Work Becomes Easier When You Get to the Top
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How do I ask for a raise?
That’s one of the most common questions that the editors of Cosmopolitan magazine are asked every year, said Editor-in-Chief Joanna Coles.
Coles, who since 2012 has led the world’s largest women’s magazine, with 18 million readers in the U.S. alone, regaled some 300 women with stories of career and life, at the third annual Women Entrepreneurs Empowerment Forum on Sept. 18. The event was presented by Platinum Sponsor MasterCard and hosted by the UConn School of Business at UConn Stamford.
The program featured an introduction by Connecticut Gov. Dannel Malloy and was moderated by UConn President Susan Herbst. In addition, dozens of experts offered women advice on everything from accessing capital to identifying their target audience.
Coles’ 40-minute presentation covered everything from politics (“I enjoyed Carly Fiorina‘s takedown of Donald Trump“) to contraception (“These aren’t just women’s issues. Men don’t want women to have babies every time they have sex with them!”) to pressures that teens experience (“Sex education in this country is really bad. A lot of what kids understand comes from watching porn on a cell phone.”)
But the majority of her informal conversation with Herbst centered on women and their careers. She said her appointment to Cosmopolitan coincided with the death of Helen Gurley Brown, who took over Cosmo in 1965 with the advent of the birth control pill and the consequent and enormous social shift that occurred. She said an equally large change is taking place for women in the workplace today as young women look to on leadership roles in greater numbers. This, she said, is a generation of women who demand equal pay for equal work.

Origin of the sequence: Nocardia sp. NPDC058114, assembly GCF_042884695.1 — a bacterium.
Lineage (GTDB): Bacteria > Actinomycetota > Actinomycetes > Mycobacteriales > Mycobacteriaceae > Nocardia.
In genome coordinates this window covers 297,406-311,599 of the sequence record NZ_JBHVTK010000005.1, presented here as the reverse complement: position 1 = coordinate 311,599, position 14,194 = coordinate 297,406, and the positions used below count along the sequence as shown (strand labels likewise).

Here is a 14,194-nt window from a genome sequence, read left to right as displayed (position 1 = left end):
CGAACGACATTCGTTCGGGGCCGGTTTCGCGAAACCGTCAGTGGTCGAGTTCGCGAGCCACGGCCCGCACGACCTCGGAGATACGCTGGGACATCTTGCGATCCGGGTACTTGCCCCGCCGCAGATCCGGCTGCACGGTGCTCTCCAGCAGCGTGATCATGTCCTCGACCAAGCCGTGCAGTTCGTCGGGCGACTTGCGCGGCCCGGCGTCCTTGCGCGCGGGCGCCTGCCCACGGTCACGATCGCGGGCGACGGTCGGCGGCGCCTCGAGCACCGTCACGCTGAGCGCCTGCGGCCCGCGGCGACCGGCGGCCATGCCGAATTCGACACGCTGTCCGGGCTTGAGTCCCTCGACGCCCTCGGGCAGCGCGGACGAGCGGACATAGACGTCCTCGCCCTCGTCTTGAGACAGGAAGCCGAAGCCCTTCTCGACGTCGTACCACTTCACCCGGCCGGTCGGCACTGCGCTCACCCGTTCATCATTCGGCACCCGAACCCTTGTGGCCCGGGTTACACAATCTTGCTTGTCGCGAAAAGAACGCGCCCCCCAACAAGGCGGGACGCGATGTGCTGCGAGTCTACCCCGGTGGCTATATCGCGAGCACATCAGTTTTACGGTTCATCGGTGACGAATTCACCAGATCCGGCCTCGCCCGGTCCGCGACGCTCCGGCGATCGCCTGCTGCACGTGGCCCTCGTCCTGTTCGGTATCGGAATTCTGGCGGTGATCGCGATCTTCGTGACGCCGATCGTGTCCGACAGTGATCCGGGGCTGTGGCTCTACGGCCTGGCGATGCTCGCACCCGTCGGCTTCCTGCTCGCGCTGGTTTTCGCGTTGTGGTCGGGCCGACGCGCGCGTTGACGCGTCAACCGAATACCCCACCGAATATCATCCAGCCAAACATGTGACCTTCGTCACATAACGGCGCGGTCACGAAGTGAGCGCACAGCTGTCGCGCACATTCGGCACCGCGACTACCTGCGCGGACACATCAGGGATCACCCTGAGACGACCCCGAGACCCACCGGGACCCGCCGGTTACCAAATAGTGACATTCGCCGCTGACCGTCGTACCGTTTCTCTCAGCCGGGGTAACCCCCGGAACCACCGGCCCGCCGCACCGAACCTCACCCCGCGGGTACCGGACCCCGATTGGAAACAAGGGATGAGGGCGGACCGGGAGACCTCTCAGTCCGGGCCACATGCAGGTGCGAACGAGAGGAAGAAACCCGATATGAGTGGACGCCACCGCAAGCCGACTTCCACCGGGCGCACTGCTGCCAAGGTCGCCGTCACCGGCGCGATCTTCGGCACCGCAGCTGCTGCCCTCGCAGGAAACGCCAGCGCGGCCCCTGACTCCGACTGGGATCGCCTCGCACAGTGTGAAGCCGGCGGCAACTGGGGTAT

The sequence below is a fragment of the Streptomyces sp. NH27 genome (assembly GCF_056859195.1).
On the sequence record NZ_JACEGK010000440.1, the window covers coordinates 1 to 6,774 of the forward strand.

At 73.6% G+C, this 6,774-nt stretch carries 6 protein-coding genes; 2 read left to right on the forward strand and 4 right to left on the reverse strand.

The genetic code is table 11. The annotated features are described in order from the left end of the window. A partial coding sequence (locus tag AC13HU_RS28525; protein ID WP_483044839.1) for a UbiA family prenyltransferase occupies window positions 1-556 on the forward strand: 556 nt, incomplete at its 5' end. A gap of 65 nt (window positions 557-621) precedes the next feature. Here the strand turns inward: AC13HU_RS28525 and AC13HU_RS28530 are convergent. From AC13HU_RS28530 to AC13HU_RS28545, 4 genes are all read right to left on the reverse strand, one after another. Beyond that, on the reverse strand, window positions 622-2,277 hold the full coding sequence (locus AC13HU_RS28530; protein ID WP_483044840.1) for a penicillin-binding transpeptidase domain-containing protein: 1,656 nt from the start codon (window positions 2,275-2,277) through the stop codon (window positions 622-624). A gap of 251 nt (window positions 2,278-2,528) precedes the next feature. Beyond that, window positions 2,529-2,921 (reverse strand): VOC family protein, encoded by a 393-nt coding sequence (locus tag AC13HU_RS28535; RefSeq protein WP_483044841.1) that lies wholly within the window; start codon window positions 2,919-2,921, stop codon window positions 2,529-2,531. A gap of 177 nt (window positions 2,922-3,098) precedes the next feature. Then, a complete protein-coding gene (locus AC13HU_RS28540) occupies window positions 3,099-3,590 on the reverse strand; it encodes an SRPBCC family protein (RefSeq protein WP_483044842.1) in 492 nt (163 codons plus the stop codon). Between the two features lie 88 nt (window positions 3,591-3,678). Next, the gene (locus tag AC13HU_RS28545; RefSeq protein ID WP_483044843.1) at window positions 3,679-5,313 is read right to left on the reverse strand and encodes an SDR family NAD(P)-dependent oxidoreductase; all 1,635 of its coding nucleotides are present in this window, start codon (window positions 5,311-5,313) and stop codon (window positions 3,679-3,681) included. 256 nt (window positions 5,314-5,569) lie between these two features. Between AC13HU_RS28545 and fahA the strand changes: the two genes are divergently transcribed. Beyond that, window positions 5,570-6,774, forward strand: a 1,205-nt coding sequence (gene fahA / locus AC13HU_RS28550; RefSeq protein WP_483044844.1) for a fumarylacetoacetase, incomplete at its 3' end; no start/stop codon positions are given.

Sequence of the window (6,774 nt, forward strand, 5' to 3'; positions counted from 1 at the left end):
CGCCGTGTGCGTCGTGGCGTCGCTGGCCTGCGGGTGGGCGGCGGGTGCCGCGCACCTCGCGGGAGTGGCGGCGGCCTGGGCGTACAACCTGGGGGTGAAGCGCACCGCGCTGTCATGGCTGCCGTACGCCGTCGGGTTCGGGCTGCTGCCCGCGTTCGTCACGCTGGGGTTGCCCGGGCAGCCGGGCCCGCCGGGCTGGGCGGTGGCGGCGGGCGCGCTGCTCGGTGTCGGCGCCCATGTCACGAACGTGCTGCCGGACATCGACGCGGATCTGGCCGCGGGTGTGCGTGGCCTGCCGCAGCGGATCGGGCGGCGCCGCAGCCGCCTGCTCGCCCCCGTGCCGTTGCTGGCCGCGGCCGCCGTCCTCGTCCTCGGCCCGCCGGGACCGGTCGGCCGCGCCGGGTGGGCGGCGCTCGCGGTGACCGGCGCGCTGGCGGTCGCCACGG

“I want every woman to know that the more seniority I got the easier it became.”
– Joanna Coles, Cosmopolitan
Herbst said that when she recruits women employees they rarely counter her financial offer, but men typically do. Coles said women need to learn to negotiate, something they find difficult and that her magazine makes great efforts to teach. Moreover, she said, research shows that successful women in the workplace are considered ‘less likeable’ than their struggling sisters.
Many women become entrepreneurs in unexpected ways, Coles said. A woman may start out baking a favorite dish and launch it into a small catering business or she’ll look after a friend’s child and expand to run a child care center. “I think it is important to connect women and give them the services to help them take their businesses seriously,” she said.
Her advice to women is that work becomes easier as they get closer to the top rung of the corporate ladder. She detailed how her work as a foreign correspondent became impossible after the birth of her second child. “I just couldn’t run off on a whim anymore, so I moved from newspapers to magazines,” she said.
“I want every woman to know that the more seniority I got the easier it became. When I was editor at Marie Claire I made my own schedule and I made more money. More ‘senior executive’ women have more money and more control over their day. It is actually easier with a big job.”